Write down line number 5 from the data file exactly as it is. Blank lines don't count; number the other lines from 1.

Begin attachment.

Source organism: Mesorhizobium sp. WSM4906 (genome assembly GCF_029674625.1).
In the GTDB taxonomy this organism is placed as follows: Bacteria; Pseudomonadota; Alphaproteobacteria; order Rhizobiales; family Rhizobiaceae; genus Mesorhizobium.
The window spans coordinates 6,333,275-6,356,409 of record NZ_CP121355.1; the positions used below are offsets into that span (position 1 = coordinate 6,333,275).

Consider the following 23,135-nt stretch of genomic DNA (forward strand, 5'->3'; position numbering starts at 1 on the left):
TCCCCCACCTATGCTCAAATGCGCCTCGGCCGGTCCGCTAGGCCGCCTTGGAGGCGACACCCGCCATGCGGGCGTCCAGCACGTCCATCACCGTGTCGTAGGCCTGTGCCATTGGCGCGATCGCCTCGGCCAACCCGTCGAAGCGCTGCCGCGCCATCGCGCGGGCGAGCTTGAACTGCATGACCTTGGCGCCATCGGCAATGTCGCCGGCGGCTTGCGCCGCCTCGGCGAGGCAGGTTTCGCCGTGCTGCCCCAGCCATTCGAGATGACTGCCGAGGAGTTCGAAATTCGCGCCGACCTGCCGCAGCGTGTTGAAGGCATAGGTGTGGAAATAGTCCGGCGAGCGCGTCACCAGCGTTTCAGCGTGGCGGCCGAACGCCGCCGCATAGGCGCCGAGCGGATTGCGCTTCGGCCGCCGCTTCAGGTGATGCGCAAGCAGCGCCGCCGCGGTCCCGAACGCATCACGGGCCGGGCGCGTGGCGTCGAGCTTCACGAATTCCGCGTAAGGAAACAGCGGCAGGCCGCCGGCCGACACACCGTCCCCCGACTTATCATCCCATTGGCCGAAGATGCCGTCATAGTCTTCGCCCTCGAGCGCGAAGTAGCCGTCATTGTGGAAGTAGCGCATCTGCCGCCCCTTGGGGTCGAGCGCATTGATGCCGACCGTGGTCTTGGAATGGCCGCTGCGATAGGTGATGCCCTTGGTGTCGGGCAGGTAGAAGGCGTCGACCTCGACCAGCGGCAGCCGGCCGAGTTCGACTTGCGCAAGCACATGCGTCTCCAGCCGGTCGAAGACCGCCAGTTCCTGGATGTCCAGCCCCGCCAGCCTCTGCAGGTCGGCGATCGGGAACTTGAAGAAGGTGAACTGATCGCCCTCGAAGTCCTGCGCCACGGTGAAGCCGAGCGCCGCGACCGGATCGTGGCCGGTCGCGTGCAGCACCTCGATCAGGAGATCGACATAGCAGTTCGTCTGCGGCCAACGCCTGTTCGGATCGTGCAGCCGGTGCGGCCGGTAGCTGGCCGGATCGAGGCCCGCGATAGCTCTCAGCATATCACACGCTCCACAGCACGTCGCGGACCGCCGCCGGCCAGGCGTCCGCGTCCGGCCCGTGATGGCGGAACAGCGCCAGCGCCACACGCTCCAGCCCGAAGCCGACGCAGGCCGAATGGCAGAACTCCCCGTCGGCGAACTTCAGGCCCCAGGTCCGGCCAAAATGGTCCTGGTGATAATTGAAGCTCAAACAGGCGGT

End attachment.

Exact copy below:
TCCCCCACCTATGCTCAAATGCGCCTCGGCCGGTCCGCTAGGCCGCCTTGGAGGCGACACCCGCCATGCGGGCGTCCAGCACGTCCATCACCGTGTCGTAGGCCTGTGCCATTGGCGCGATCGCCTCGGCCAACCCGTCGAAGCGCTGCCGCGCCATCGCGCGGGCGAGCTTGAACTGCATGACCTTGGCGCCATCGGCAATGTCGCCGGCGGCTTGCGCCGCCTCGGCGAGGCAGGTTTCGCCGTGCTGCCCCAGCCATTCGAGATGACTGCCGAGGAGTTCGAAATTCGCGCCGACCTGCCGCAGCGTGTTGAAGGCATAGGTGTGGAAATAGTCCGGCGAGCGCGTCACCAGCGTTTCAGCGTGGCGGCCGAACGCCGCCGCATAGGCGCCGAGCGGATTGCGCTTCGGCCGCCGCTTCAGGTGATGCGCAAGCAGCGCCGCCGCGGTCCCGAACGCATCACGGGCCGGGCGCGTGGCGTCGAGCTTCACGAATTCCGCGTAAGGAAACAGCGGCAGGCCGCCGGCCGACACACCGTCCCCCGACTTATCATCCCATTGGCCGAAGATGCCGTCATAGTCTTCGCCCTCGAGCGCGAAGTAGCCGTCATTGTGGAAGTAGCGCATCTGCCGCCCCTTGGGGTCGAGCGCATTGATGCCGACCGTGGTCTTGGAATGGCCGCTGCGATAGGTGATGCCCTTGGTGTCGGGCAGGTAGAAGGCGTCGACCTCGACCAGCGGCAGCCGGCCGAGTTCGACTTGCGCAAGCACATGCGTCTCCAGCCGGTCGAAGACCGCCAGTTCCTGGATGTCCAGCCCCGCCAGCCTCTGCAGGTCGGCGATCGGGAACTTGAAGAAGGTGAACTGATCGCCCTCGAAGTCCTGCGCCACGGTGAAGCCGAGCGCCGCGACCGGATCGTGGCCGGTCGCGTGCAGCACCTCGATCAGGAGATCGACATAGCAGTTCGTCTGCGGCCAACGCCTGTTCGGATCGTGCAGCCGGTGCGGCCGGTAGCTGGCCGGATCGAGGCCCGCGATAGCTCTCAGCATATCACACGCTCCACAGCACGTCGCGGACCGCCGCCGGCCAGGCGTCCGCGTCCGGCCCGTGATGGCGGAACAGCGCCAGCGCCACACGCTCCAGCCCGAAGCCGACGCAGGCCGAATGGCAGAACTCCCCGTCGGCGAACTTCAGGCCCCAGGTCCGGCCAAAATGGTCCTGGTGATAATTGAAGCTCAAACAGGCGGT